Anybody praising this need to try a real online world.

     

    Agree. I think that if they apply this technology to some quests thats fine, but this is a MULTIPLAYER game and applying "phasing" to the whole world it's going to ruin it. I guess that the solo players that like to pay monthly fees and play MMOs like single player games will love it though.

  • ElikalElikal Member UncommonPosts: 7,912
    Originally posted by Xasapis

    Originally posted by Elikal


    WOW is not my kind of game, but anyone who says WOW hasnt brought a ton of changes to the MMO genre is simply fooling himself. You may really make a difference between "changes I like" and "changes which became influental".
    The genius of the Blizzard devs is not inventing everything new, but perfecting things and making them popular. They didnt invent radar or symbols over quest givers head, but they caused those things to become standard in most MMOs. Is just as it IS. Now you are free to hate those changes, but saying they dont exist is like covering your eyes with your hands and yelling "you cant see me".
    Yelling someone down because he is 18 and WOW his frist MMO is plain dumb. If experience would make humans wiser we would have a gerontocracy and live in paradise by now.
    I really would like to know what this phasing exactly is? Can someone describe it to me please?

    I'll describe it as I've seen it in four occassions. This is from personal experience. If you're looking about mechanics, you need to speak to people more qualified than me.

    1. Starter areas. Death Knight starting area is a big demonstration of this technology. I won't go into spoilers but the whole area around you changes with every quest line you complete. For example, first the fields have farmers running away from their houses, later on the same houses are burning etc etc. You're never alone. You can still see all the people on the starting area, but they see the world around them differently, depending on their actions. For you the farmers may still evacuating the areas, for them the villages is already burning.

    2. Daily quests. Dragonblight daily to defend the tower have you attack dragons while you're mounted. The difference is that you get many more aggressive dragons when you get the quest than they normally fly on the area.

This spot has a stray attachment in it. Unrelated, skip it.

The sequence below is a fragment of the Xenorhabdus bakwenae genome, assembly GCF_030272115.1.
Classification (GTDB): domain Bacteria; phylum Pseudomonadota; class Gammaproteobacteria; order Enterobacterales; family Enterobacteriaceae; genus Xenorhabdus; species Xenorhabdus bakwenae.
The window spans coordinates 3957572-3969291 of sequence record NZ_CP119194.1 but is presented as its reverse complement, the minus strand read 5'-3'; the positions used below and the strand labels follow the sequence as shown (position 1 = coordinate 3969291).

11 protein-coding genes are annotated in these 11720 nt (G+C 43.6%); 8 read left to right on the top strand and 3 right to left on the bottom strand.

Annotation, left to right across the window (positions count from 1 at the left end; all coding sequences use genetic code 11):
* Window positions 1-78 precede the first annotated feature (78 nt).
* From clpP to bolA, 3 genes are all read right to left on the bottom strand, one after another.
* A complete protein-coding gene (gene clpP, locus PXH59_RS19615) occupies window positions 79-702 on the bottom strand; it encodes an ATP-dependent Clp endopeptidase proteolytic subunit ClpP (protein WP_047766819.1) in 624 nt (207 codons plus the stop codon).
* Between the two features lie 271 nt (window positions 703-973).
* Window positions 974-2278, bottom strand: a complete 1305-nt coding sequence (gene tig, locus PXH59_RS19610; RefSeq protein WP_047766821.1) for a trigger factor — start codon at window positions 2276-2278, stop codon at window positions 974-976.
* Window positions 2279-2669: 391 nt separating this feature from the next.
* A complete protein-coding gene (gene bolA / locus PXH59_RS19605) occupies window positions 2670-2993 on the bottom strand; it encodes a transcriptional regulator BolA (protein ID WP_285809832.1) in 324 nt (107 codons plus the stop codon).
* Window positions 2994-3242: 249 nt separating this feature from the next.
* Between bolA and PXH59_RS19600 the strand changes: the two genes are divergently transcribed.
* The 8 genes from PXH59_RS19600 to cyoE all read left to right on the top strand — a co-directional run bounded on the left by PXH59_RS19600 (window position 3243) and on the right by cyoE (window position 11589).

3. Story telling progression quests. Same zone, once you completed a certain long questline, you participate in a storytelling event in a part of that zone. From that moment on, that particular side of the zone changes for you.

    4. Raid bosses. Blue dragonflight dragons (the time shifters) create paralel realities. You're in the same place with the rest of the raid and you're not. The transition is seamless, no loading screens etc. It's like putting a filter in front of your eyes and suddenly you can see the shadows but not part of the real world any more (hope that made sense).

    Anyway, they use this in various spots. It's a really storytelling enchancing mechanism. To whoever said that it's not the same with LOTRO starting area, he is right, it's not. LOTRO starting area is cut off from the rest of the world. In this case we're talking about a transition that is happening in and out of in real time, sometimes having temporary effect on the character, sometimes a more permanent effect.

    Lets hope that other storytelling MMOs pick up this technique, because it does enchance the experience and the illusion of playing in a changing world. To whoever brought the sandbox argument into the thread, get a grip with reality. This is not a sandbox game, nor it was ever meant to be, why you're blaming an apple for not being an orange is beyond me. For those more akin to enjoy a good story, I think they will like the use of this particular technology.



     

    Sounds like a really cool novelty to me. So far I havent seen something like that, and it sounds like a cool thing, when your actions really have effects on the world. I mean, isnt that what makes so many MMO quest lines dull, that you defeat the uber boss X and his minions and 1 minute later he still roams the world as if nothing happend? Sure, it cant be changed in every detail, but if some central story lines are changing the world like this, and you still share the world with others, it sounds like a good concept to me. I still dont play WOW, but the idea is good nevertheless.

    People don't ask questions to get answers - they ask questions to show how smart they are. - Dogbert

  • MoodahMoodah Member Posts: 181
    Originally posted by ssstupido



     
    You realy have no first hand experience with it, have you?
    This technology is by far the most story enchancing tool I've experienced in all the MMOs I've played so far. I'm just hoping that SW:TOR is looking at this, because it can make such a huge implact into actual storyplaying instead of mere storytelling.

    that's what single player games and books are for.

     

    So wait ... you want to say that mindless grind is what MMOs should be and that all storyplaying should be reserved for books and single player games? ... who are you to decide that. Maybe it is not what is important to you, but it is sure as hell important to alot of people.

    one of the biggest challenges of MMOs IS that the world never changes and whatever the players do it is the results are imaginary. For many players it is what gives the biggest feeling of futility. You want to be a part of a living online world, you want to immerse yourself into the world and yet, whatever you do, the results neevr show on the world arround you. That is one of the biggest if not THE biggest challenge that MMO world design faces for probably more than half a decade now.